Thursday, June 25, 2009


Vanished e-mails undermine trial

A CanWest newspaper is turning against the Campbell Government?
Times Colonist editorial - June 25, 2009

The apparent loss of four years of provincial cabinet e-mails strikes a blow at any notion that the B.C. Liberals see the need to be accountable for their actions.

The destruction of all provincial cabinet e-mails from 2001 through 2005 was revealed in B.C. Supreme Court this week, as part of the trial of three former government employees in a corruption case. The charges against them were laid in the wake of police raids on the legislature in December 2003.

Two weeks ago, defence lawyers sought the disclosure of e-mail records of several members of cabinet and Premier Gordon Campbell. In response, a lawyer for the executive council said the e-mails were not recoverable.

That e-mails written by cabinet ministers on key issues could have been deleted is almost unbelievable. The government has an obligation, after all, to retain important records. To that end, it backs up its electronic data, including e-mails, on servers housed in at least two locations in Greater Victoria.

If these cabinet e-mails are truly gone, that means there was a concerted effort to get rid of them. And that effort would have been made after the legislature raid and after the three men were charged. It would be hard to imagine that cabinet ministers did not discuss the central issue in the case, the $1-billion sale of B.C. Rail to Canadian National, either before or after the raid.

The e-mails might have provided information that would help the accused argue their case -- or that might have undermined their defence. The e-mails might have made politicians look wise or foolish. We will never know, because the evidence is gone.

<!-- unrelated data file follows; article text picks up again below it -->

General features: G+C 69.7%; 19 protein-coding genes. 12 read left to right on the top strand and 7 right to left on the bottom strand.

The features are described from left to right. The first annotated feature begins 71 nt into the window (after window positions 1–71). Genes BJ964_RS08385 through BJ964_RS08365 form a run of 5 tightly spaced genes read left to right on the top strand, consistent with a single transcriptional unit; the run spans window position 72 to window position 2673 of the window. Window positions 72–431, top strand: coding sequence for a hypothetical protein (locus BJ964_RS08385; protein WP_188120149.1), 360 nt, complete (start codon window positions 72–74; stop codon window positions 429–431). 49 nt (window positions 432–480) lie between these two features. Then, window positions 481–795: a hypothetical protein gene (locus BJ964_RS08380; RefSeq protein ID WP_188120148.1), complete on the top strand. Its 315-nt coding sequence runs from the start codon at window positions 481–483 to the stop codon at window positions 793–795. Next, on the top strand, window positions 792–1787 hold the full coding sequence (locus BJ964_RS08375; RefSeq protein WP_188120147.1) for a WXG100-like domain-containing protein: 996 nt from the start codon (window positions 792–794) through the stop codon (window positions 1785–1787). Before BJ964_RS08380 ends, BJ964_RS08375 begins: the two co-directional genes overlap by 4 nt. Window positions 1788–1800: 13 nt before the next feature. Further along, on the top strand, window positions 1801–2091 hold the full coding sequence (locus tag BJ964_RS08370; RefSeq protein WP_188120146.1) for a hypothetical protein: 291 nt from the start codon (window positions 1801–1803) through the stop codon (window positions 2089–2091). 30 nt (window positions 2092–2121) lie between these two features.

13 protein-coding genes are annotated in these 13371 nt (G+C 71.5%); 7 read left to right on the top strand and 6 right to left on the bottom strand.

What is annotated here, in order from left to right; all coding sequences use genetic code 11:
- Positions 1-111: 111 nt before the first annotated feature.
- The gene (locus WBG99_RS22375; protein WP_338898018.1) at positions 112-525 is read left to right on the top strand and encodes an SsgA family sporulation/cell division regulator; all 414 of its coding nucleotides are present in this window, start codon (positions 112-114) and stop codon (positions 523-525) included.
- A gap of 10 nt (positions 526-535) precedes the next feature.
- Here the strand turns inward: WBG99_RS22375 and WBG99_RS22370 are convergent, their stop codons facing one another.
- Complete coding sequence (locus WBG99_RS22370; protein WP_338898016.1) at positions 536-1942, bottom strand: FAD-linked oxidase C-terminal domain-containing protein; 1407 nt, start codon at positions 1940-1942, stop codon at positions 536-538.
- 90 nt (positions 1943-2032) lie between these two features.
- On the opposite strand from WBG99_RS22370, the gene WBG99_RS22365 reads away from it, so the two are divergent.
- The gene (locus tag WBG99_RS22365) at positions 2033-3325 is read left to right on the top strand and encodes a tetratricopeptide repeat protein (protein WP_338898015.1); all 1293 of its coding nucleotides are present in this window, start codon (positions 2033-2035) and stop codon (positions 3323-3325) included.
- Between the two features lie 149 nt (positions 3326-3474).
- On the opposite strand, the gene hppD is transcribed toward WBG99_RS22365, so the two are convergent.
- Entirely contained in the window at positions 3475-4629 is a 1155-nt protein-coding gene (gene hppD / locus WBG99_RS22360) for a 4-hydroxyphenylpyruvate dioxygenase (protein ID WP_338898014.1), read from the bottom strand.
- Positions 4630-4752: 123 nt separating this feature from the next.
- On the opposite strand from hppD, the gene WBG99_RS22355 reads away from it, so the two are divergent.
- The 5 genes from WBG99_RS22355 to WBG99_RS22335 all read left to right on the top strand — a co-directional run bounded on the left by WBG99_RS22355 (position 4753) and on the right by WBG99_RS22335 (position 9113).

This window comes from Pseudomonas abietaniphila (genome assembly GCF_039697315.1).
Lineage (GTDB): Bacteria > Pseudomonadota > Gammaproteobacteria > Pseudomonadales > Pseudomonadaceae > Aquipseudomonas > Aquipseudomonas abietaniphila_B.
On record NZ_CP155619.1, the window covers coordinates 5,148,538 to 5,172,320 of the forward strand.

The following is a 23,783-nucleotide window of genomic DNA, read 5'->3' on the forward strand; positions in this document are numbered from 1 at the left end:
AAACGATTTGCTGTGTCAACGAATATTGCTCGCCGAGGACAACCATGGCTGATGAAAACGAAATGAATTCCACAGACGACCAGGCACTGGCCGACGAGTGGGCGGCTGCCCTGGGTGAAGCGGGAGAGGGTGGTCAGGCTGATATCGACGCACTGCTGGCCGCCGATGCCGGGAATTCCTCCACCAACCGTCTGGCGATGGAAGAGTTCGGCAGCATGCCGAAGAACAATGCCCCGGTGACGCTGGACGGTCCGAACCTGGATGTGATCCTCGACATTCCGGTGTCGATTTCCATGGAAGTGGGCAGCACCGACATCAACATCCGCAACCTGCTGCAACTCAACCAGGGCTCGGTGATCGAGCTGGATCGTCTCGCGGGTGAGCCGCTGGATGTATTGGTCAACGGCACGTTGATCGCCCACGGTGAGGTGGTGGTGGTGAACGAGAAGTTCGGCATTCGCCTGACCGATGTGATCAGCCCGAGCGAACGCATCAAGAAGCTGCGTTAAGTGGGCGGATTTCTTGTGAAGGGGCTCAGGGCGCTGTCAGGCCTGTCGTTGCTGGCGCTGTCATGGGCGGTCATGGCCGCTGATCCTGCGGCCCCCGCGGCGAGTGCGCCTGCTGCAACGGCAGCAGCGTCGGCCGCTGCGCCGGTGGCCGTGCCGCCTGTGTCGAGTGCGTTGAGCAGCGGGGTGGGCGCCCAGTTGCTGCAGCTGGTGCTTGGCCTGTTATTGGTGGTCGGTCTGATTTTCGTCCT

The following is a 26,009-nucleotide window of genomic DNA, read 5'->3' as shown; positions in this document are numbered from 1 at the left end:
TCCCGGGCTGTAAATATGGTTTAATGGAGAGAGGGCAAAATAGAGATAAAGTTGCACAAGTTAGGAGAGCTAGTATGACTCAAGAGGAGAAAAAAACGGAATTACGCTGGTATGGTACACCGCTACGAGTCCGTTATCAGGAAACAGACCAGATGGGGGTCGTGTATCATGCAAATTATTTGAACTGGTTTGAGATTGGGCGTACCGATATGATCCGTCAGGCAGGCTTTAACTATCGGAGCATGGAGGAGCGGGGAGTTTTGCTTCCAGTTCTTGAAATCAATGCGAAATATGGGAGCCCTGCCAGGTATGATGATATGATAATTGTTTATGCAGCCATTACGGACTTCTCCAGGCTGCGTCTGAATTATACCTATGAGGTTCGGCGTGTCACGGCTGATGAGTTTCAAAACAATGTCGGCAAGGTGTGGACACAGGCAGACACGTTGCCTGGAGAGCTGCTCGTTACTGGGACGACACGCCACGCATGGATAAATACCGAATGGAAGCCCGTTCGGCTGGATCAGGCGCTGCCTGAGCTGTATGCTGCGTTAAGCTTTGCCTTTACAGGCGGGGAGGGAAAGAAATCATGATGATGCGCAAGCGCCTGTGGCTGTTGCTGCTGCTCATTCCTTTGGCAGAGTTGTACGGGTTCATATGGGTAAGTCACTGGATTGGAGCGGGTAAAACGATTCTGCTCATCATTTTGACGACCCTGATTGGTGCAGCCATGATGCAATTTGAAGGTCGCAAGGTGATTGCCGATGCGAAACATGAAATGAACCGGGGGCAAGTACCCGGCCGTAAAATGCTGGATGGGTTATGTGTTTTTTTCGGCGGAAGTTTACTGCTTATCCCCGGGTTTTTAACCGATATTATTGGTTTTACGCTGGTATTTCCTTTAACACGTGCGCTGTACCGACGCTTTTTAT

Campbell says that all records that should have been kept under government laws, have been retained.

That provides no consolation, because the potential value of these records should have been noted by the government. Preserving them, rather than destroying them, should have been the priority.

The Document Disposal Act requires that electronic records be kept for seven years, unless they are purely temporary, such as a confirmation of a lunch date. We don't expect that every e-mail written or received by 30,000 government employees would need to be saved for future reference.

But cabinet e-mails reflect the reasoning of the most powerful people in the provincial government. These documents could have provided valuable background information that would give context for the actions of ministers. They could have made a huge difference in the court case as well.

The government has systems that allow the retention of records. All government employees -- and especially cabinet members -- need to be aware of them, as well as the need to retain documents that might be needed in a few months or a few decades.

What's gone is gone, unless backups can be found. But the government needs to ensure that other vital documents are not destroyed under its watch.

If cabinet communications, especially those potentially relevant to an ongoing criminal case, are not deemed worthy of retention, what is? And, more importantly, what else has been electronically shredded by the Campbell administration?

The full Times Colonist editorial is HERE.


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